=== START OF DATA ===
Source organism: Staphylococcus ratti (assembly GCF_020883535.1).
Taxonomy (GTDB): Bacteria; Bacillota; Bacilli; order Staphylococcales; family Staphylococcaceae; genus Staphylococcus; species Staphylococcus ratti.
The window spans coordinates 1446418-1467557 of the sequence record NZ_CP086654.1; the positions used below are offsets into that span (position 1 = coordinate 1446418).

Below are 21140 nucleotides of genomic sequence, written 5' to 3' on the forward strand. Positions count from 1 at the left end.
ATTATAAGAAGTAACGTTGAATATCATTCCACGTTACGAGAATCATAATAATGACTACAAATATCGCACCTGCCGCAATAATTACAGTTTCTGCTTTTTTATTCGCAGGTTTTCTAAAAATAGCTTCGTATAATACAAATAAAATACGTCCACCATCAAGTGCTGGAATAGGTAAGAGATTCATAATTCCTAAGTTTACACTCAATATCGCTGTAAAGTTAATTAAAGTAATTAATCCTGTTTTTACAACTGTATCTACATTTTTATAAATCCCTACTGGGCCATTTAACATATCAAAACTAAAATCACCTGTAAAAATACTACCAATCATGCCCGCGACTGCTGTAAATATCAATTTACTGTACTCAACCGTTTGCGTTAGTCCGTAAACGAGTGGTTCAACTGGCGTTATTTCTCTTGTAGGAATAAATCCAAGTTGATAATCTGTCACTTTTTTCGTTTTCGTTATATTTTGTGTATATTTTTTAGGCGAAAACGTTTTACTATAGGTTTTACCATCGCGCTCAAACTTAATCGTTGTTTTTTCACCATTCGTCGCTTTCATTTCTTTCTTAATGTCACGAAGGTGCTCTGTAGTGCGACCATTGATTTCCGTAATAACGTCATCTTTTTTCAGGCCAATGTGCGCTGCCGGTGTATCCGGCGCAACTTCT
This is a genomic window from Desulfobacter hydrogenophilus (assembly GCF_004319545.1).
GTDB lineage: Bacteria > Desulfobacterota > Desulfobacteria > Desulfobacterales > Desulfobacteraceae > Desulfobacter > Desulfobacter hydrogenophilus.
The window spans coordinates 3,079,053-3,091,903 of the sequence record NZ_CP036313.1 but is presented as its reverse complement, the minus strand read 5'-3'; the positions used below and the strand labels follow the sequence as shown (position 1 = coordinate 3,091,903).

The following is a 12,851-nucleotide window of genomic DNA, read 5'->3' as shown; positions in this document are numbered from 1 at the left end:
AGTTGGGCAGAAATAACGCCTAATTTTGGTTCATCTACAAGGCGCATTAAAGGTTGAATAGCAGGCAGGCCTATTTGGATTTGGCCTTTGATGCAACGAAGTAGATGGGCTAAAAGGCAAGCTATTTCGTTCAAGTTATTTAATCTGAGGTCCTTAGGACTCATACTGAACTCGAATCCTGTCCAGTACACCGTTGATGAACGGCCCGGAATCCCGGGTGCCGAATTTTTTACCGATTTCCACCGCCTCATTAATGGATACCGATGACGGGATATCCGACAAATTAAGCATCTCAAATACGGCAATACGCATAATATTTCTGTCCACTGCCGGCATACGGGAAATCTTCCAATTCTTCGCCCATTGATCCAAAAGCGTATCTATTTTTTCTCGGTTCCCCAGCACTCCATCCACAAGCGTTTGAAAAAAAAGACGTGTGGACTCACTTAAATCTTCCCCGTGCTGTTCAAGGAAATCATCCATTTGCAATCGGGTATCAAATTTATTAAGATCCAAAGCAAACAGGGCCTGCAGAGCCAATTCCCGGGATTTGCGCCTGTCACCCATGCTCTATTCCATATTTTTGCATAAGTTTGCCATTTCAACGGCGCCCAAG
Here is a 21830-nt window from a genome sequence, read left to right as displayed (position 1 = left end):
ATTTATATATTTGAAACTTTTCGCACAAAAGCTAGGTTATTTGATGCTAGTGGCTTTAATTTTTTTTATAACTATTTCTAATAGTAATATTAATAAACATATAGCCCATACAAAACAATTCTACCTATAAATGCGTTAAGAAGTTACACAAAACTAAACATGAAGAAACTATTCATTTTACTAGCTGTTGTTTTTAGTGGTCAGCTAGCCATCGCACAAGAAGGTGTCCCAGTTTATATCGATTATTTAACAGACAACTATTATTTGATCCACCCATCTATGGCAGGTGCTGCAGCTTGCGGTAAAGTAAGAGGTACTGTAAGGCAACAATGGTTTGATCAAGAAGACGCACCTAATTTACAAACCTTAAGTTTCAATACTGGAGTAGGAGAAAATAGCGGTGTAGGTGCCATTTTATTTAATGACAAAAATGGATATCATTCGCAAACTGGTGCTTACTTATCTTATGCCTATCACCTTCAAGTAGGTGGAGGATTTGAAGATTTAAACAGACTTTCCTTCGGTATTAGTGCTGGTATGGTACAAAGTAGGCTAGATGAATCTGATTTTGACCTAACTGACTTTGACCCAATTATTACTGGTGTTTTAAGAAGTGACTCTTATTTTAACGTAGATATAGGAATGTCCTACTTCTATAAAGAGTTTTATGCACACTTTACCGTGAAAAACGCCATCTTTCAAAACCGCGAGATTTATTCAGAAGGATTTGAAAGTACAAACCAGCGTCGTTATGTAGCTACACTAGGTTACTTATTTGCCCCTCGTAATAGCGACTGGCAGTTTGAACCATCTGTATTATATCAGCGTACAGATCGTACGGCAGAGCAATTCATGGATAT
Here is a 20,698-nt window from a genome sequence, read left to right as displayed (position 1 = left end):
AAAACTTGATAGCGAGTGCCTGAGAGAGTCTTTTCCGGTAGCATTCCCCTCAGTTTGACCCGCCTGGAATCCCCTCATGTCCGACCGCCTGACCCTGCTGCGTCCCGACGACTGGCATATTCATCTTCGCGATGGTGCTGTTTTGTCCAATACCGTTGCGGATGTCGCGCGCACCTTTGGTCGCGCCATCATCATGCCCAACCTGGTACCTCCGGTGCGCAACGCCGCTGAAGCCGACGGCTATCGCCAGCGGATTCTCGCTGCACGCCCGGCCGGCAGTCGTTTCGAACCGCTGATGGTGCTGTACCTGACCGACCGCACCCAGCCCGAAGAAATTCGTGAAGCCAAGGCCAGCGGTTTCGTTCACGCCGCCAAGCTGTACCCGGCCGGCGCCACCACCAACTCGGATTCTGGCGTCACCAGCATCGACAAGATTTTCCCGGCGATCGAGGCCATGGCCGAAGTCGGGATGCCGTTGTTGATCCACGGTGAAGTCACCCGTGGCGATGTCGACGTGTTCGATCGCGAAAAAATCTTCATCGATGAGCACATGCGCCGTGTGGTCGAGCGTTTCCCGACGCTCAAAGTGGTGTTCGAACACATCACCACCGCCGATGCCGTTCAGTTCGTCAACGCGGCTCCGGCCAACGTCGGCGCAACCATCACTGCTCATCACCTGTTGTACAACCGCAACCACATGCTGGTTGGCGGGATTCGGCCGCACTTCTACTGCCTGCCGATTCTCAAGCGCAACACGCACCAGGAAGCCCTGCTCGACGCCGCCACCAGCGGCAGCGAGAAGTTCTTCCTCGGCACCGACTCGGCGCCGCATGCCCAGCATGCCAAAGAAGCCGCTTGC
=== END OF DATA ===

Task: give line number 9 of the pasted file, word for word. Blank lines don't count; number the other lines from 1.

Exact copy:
The following is a 12,851-nucleotide window of genomic DNA, read 5'->3' as shown; positions in this document are numbered from 1 at the left end: